The following guide was created by celticbhoi.
- Disable Options That Are Not Needed
- Reduce Clutter
- Remove Smart Playlists
- Disable Automatic Syncing
- Try A Backup Toggle
- Disable Apple’s Diagnostics
- Disable .XML Indexing
Read on for the full tutorial.
The following guide was created by celticbhoi.
Read on for the full tutorial.
Additionally, Apple is in talks with News Corp to bring $.99 TV rentals from major television networks, including FOX, CBS, and ABC’s parent company Disney.
This, however, would be the first time Apple has preloaded their own device with a service that actually competes with their own. With that said, Netflix is also available on the AppStore for the iPad (and now the iPhone too!), so it wouldn’t be out of the question, especially since Apple wants to leverage the momentum of the device and garner more sales.
Many people may buy a $99 iTV just for Netflix, and that’s when they will start to use Apple’s other offerings such as apps, movie rentals, and other purchased content… We will see what happens tomorrow.
Yeah, you read that one right. Instead of relying on other sites to spread the magic, Apple is standing up and taking the initiative.
This is something, at least to my memory, that has never been done by Apple themselves.
Apple® will broadcast its September 1 event online using Apple’s industry-leading HTTP Live Streaming, which is based on open standards. Viewing requires either a Mac® running Safari® on Mac OS® X version 10.6 Snow Leopard®, an iPhone® or iPod touch® running iOS 3.0 or higher, or an iPad™. The live broadcast will begin at 10:00 a.m. PDT on September 1, 2010 at www.apple.com.
If you don’t have Quicktime up and running, now may be the time; there’s not much chance it’ll be broadcast in Flash.
This rumor doesn’t seem especially legitimate, but Marco Quatorze, the Mexican carrier Telcel’s “Director of Value Added Services”, told the tech website CanalMX that Apple would be shipping updated iPhone 4 units on September 30th.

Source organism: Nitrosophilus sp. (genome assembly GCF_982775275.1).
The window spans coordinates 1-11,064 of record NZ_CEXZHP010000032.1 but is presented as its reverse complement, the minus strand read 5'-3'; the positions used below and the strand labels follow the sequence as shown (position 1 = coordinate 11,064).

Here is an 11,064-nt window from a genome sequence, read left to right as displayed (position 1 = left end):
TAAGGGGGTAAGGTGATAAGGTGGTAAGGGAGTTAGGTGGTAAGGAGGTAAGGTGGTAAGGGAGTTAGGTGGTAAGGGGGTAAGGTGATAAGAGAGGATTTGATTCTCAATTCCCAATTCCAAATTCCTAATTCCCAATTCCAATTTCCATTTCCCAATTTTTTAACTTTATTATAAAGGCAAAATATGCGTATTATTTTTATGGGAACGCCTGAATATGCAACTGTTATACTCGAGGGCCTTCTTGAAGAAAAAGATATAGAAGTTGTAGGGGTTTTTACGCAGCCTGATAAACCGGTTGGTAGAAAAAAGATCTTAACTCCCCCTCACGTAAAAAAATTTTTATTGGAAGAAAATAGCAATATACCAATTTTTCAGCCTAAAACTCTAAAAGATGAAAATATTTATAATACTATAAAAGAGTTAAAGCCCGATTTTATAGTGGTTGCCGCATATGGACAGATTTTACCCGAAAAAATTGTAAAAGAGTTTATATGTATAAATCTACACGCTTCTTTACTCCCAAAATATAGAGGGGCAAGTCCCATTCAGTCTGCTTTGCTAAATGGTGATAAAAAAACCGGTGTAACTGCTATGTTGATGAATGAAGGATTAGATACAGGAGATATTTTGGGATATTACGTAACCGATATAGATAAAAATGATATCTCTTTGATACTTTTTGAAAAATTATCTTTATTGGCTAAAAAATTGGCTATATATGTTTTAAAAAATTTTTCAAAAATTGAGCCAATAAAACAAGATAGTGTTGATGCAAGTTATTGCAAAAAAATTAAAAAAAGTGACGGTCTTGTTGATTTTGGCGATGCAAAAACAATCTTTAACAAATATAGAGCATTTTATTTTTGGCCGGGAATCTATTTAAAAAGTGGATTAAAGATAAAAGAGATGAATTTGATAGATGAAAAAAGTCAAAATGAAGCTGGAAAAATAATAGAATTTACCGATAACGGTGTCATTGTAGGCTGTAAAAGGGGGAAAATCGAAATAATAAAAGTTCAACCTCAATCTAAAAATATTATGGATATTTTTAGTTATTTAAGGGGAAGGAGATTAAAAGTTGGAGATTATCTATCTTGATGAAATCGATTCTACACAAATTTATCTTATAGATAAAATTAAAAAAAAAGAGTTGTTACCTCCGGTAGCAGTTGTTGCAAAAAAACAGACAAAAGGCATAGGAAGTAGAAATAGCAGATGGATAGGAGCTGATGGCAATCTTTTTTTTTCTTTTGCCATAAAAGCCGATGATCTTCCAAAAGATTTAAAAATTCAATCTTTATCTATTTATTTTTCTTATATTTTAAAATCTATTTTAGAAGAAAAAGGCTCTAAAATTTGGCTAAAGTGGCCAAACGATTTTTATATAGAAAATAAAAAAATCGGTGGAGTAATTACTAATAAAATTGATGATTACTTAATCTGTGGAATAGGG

The new version supposedly has a fix for the antenna issue, but it is unknown if this would be exclusive to Telcel, or a global update. He mentions that early adopters would recieve units that still have the issue, but would be given the option to upgrade to the newer model without extending their contract.
However, Quatorze also said that after September 30—the date Jobs promised an update on the antenna issue and the date that the free case program expires—Apple will begin supplying revised iPhone 4 devices that “do not have the reception malfunction.”
I’m pretty skeptical on this one, considering the source.
CNET has word from multiple sources that Apple plans to double the song preview length in iTunes, in effort to dissuade users from going to another service like YouTube to get a longer sample. Currently, it only offers a short 30 second sample, which isn’t long enough to get a feel of the song. Longer previews will keep customers from leaving the iTunes window, and allow them to better experience the song, leading to potentially greater sales.
Sadly, it also appears that Apple’s rumored cloud-based music service isn’t yet ready for prime time.
For those who are hoping Apple will finally launch the cloud music service that CNET and others have written so much about in recent months, you’re likely going to have to keep waiting. Apple still hasn’t obtained the licenses the major music labels would require iTunes to acquire to allow users to store their music libraries on the company’s servers and then access them from Web-enabled devices, according to multiple music industry sources.
There is a good chance that any important updates will be announced tomorrow, so stay tuned. (No pun intended.)
If you have a Mac-based HTPC, or often use your Mac for watching movies and TV, then you should really check out Plex. Plex is a fork of XBMC, the open source mediacenter for Linux, Windows, Mac, and the Apple TV. It combines and organizes all your local media with online sources; scraping together movie posters, plot details, album art, and ratings from websites like IMDB and TVDB to create an awesome media library.